Words: Giulia Lombardo
After a long wait ‘Soul’ arrives on Disney+, the last jewel of Pixar, signed by its director par excellence, Pete Docter who, after ‘Up’ and ‘Inside Out’, returns to make us dream.
The movie tells the story of Joe Gardner, a middle-aged music teacher, whose dream has always been to become a professional jazz musician. But just when he is given the opportunity to make his dream come true, he looses his life due to an unfortunate accident, and he finds himself in the afterlife, where the new souls begin their adventure in the real world and the old ones move on. Joe – who has spent his entire life waiting for the moment when he would finally be known as a musician – rebels against this unfortunate event and manages to reach the ante-world, where souls are formed. There, he will be joined by 22, a pre-natal soul who has no intention of taking her course and entering the world as a mortal. The two go on a trip, then, to try to save Joe’s soul.
‘Soul’ is an opera about coming into the world, and living. If we wanted to turn his plot into a pitch we should ask ourselves this question: what would happen if a character who does not want to die meets a character who does not want to live?
Even if the movie follows a subtle philosophical and psychoanalytical tone, the movie is in reality full of realism: there is the fear of not making it, of not being up to it, the anxiety of performance that relegates us to non-lives that do nothing but pass; there is individualism that makes us soulless and there is also depression, even before we come into the world.
On December 18 2020, the vinyl and digital soundtrack was released, signed by Trent Reznor and Atticus Ross. The two have already collaborated with the director on the soundtrack of his other films and, speaking of the work for the soundtrack of ‘Soul’, Trent Reznor said he was very careful in trying to understand what the director and animators had in mind, and so the two musicians found themselves with the opportunity to experiment, inspired by the themes addressed in the film. In fact, music is an integral part of the story and the soundtrack covers a very crucial part of the film. The main track is ‘It’s All Right’, a song composed by Curtis Mayfield and originally brought to success in 1963 by the musician and his band, the Impressions, becoming in fact a classic of soul. Batiste has arranged a new version of the song, present in the titles performed in duet between the same musician and the British singer Celeste.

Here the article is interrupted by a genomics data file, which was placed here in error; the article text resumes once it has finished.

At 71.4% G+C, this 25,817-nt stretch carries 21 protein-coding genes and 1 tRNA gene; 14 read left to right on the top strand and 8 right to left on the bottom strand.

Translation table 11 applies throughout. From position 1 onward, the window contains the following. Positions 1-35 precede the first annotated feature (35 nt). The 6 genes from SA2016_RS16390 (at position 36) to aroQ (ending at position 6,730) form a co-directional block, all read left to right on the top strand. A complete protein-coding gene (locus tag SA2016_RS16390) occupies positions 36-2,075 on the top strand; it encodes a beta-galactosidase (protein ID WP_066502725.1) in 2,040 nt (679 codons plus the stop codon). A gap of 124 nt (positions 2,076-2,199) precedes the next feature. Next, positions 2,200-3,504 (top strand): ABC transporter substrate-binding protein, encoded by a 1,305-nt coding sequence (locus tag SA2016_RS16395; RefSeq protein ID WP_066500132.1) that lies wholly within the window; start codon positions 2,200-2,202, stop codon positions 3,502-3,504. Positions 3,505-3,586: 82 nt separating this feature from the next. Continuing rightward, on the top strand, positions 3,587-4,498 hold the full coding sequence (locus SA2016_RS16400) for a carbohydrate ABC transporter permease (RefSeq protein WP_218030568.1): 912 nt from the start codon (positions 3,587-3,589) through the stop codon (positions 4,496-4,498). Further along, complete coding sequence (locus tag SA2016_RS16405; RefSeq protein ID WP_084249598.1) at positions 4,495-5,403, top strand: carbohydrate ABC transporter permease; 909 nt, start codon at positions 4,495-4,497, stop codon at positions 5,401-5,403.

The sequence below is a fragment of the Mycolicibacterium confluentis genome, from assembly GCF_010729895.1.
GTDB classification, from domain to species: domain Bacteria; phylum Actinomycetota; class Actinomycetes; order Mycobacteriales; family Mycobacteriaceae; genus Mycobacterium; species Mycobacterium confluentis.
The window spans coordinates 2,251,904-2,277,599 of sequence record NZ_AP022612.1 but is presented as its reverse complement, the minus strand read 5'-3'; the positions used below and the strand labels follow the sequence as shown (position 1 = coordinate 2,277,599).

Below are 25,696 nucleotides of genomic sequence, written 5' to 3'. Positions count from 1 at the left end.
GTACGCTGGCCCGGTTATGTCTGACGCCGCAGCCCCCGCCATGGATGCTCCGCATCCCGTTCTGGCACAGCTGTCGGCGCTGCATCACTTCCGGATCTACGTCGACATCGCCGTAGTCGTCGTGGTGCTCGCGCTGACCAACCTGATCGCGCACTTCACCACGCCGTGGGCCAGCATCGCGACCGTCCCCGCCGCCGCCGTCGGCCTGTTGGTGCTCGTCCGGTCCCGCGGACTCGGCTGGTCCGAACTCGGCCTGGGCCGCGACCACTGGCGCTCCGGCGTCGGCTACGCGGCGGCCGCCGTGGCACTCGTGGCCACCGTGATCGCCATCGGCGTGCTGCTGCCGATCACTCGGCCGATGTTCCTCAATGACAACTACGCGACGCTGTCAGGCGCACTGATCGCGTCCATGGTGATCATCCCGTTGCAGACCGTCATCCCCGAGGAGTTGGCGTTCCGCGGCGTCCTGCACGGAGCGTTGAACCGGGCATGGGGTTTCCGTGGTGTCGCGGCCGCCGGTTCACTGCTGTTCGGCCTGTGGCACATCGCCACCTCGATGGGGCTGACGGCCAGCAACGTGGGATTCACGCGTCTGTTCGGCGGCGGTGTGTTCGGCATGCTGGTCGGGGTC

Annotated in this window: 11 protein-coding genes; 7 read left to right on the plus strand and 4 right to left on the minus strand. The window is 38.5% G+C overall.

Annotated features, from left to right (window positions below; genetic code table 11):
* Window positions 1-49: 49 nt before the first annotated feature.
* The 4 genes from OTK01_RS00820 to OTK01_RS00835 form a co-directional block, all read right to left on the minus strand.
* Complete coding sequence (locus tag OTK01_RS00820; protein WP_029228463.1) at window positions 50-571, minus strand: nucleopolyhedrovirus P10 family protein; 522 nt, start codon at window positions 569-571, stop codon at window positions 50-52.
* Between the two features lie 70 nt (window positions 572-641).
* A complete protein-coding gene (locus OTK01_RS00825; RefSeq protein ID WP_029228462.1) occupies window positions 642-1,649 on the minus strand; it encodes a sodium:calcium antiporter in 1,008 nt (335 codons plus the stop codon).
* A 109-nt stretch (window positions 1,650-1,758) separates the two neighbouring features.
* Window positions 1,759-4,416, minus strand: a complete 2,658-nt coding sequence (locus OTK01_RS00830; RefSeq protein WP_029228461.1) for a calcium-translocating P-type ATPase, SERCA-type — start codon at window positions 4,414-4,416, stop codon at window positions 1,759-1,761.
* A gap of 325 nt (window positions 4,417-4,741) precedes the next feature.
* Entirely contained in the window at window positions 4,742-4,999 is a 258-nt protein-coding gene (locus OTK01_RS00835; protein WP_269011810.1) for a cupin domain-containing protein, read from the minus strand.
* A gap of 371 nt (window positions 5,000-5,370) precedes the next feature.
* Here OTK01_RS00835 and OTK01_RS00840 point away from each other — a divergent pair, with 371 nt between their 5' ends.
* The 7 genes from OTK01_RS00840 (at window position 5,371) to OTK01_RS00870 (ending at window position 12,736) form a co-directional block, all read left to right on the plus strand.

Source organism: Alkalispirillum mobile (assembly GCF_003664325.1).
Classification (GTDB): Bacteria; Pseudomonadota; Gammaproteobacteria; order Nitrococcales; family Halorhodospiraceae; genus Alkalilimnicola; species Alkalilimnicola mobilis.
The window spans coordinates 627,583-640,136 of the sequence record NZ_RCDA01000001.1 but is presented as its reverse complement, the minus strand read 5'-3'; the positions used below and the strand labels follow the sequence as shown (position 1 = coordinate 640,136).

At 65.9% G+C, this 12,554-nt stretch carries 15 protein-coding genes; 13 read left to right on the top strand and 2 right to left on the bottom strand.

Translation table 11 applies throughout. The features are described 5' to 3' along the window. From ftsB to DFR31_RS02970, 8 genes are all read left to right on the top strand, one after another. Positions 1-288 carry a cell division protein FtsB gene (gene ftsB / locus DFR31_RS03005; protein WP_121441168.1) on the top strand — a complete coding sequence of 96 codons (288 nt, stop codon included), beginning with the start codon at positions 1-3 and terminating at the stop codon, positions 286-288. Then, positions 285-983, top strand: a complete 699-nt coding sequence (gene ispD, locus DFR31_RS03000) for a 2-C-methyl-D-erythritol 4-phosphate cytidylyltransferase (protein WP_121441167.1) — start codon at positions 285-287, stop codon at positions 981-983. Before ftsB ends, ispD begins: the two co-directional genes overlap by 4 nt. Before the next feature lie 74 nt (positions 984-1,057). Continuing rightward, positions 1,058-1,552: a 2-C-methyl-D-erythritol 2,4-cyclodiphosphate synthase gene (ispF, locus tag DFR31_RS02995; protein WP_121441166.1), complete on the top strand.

It is an unparalleled adventure, a journey into life; a film aimed for a more mature audience, who find themselves face to face with existential doubts and fears, that we all have faced or even face every day. It’s exciting and scary at the same time, because it makes you stop and think about yourself and about your life. Are you living it to the fullest? From the most sought-after lines to the most studied shots, which leave the spectator suspended, dragged into the narrative, the film is placed much above the previous works not only of the same director, but of the Studio in general. The little ones probably didn’t appreciate it as much as their parents, but this also goes in the favour of the production company that has shown to be able, really, to bring on screen a film for everyone.